O’Malley’s Discount Furniture: Why Hogan Moved into a “Largely Unfurnished” Government House

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Former Maryland Gov. Martin O’Malley is being scrutinized by the state ethics board for some furniture purchases at the same time that he struggles to gain a footing in the Democratic presidential primary.

O’Malley recently joked about his lackluster poll numbers in Iowa five months ahead of the Democratic caucuses. “We’ve got them right where we want them,” he told a group of Iowan college students. And if that weren’t enough, O’Malley suddenly has some very questionable furniture purchases to answer for.

According to the Baltimore Sun, before O’Malley’s gubernatorial term was up, he bought 54 furnishings from Government House at a huge discount, a move that allegedly left the residence “largely unfurnished” when Gov. Larry Hogan moved in.

O’Malley representatives told the Sun that the purchases were conducted correctly. But it certainly doesn’t look like they were. Given that the public wasn’t allowed to make an offer on any of the furniture, that all 54 pieces were declared surplus and subsequently declared “unserviceable” in a single day, and that it was discounted by an an average of around 85 percent of the original price, it looks like “the preferential sale or gratuitous disposition of property to a state official or employee,” which is prohibited.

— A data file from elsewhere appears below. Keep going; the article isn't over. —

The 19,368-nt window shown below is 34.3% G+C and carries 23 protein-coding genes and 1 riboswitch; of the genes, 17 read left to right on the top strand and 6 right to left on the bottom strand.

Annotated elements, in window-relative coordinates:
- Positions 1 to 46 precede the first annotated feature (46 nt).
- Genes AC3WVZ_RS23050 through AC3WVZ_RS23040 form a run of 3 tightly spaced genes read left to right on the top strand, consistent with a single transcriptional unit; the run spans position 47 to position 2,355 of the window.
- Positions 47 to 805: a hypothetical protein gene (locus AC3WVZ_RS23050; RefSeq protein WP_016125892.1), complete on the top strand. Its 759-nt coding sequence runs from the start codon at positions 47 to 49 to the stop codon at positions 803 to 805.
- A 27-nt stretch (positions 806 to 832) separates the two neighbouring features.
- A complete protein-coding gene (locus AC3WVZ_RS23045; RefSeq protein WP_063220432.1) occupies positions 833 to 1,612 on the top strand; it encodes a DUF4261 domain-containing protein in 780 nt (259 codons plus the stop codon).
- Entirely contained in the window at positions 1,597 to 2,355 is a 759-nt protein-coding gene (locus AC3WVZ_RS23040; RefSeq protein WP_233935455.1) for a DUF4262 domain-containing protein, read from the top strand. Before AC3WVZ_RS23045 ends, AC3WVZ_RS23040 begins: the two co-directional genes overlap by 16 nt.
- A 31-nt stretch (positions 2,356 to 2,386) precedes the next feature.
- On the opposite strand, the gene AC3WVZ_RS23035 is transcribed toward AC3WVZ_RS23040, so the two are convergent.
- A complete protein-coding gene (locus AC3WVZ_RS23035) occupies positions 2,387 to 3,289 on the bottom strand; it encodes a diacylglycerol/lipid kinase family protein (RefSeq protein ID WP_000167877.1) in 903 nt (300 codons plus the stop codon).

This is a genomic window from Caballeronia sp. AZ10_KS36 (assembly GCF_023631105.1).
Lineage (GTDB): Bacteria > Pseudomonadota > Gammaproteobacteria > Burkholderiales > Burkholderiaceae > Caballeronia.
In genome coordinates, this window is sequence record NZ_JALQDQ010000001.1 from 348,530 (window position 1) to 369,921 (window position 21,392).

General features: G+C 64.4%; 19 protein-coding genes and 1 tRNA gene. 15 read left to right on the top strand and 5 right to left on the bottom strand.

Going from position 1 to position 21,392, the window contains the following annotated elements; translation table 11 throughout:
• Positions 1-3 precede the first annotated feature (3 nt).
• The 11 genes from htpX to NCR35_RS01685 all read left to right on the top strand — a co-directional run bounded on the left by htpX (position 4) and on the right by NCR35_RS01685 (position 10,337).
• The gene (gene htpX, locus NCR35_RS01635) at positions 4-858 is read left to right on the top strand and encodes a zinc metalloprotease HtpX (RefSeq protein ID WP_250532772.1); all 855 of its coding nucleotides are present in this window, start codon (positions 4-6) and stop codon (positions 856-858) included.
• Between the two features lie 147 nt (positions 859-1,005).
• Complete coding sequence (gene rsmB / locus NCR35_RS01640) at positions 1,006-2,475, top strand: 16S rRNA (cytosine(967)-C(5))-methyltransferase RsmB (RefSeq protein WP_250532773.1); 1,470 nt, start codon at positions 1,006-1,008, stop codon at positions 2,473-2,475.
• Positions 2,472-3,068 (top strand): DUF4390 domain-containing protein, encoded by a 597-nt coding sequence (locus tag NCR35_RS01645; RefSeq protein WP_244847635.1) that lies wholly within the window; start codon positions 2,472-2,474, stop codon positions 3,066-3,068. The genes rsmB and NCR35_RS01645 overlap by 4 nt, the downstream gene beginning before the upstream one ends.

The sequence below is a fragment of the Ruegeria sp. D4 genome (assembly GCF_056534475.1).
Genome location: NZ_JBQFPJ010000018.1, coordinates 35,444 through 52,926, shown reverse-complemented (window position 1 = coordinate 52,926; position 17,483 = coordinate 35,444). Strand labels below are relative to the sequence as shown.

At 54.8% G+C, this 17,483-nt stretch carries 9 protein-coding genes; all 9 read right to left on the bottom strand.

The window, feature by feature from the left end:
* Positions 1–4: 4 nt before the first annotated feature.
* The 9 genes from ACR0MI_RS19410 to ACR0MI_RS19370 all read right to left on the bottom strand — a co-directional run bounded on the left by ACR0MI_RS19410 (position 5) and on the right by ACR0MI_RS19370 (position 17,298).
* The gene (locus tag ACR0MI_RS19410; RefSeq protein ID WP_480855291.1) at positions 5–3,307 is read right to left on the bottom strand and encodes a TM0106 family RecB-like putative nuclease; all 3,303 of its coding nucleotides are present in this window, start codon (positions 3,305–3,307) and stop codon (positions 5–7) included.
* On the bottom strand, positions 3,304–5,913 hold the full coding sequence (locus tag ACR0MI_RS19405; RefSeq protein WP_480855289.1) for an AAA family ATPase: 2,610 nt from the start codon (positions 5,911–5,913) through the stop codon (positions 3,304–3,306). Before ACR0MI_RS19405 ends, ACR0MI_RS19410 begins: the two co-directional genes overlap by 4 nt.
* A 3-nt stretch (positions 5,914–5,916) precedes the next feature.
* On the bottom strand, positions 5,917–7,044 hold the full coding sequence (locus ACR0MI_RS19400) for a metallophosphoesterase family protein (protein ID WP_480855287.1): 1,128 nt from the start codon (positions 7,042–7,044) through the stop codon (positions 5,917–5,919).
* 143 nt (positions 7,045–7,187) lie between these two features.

If it’s any consolation to O’Malley, it looks like former Gov. Robert Ehrlich is also being scrutinized for his own purchase of Government House furnishings, though the scale of that one is much smaller. The O’Malleys reportedly paid $9,638 for the “unserviceable” “junk” which originally cost taxpayers $62,000. Ehrlich reportedly paid $992 for items which originally cost taxpayers $9,904.



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2 COMMENTS

  1. 54 pieces of furniture for under $10,000??? How about if I, as a citizen, buy them and donate them to Habitat for Humanity? Or the furniture could just go directly back to the people in some other way, assuming that it isn’t “good enough” for the governor’s mansion anymore. I wouldn’t mind the Maryland taxes so much, if I could see them used in a more altruistic and directly charitable way. I have a hunch that governors don’t really need such a drastic discount, and besides, soon O’Malley will have the White House furniture at his disposal…

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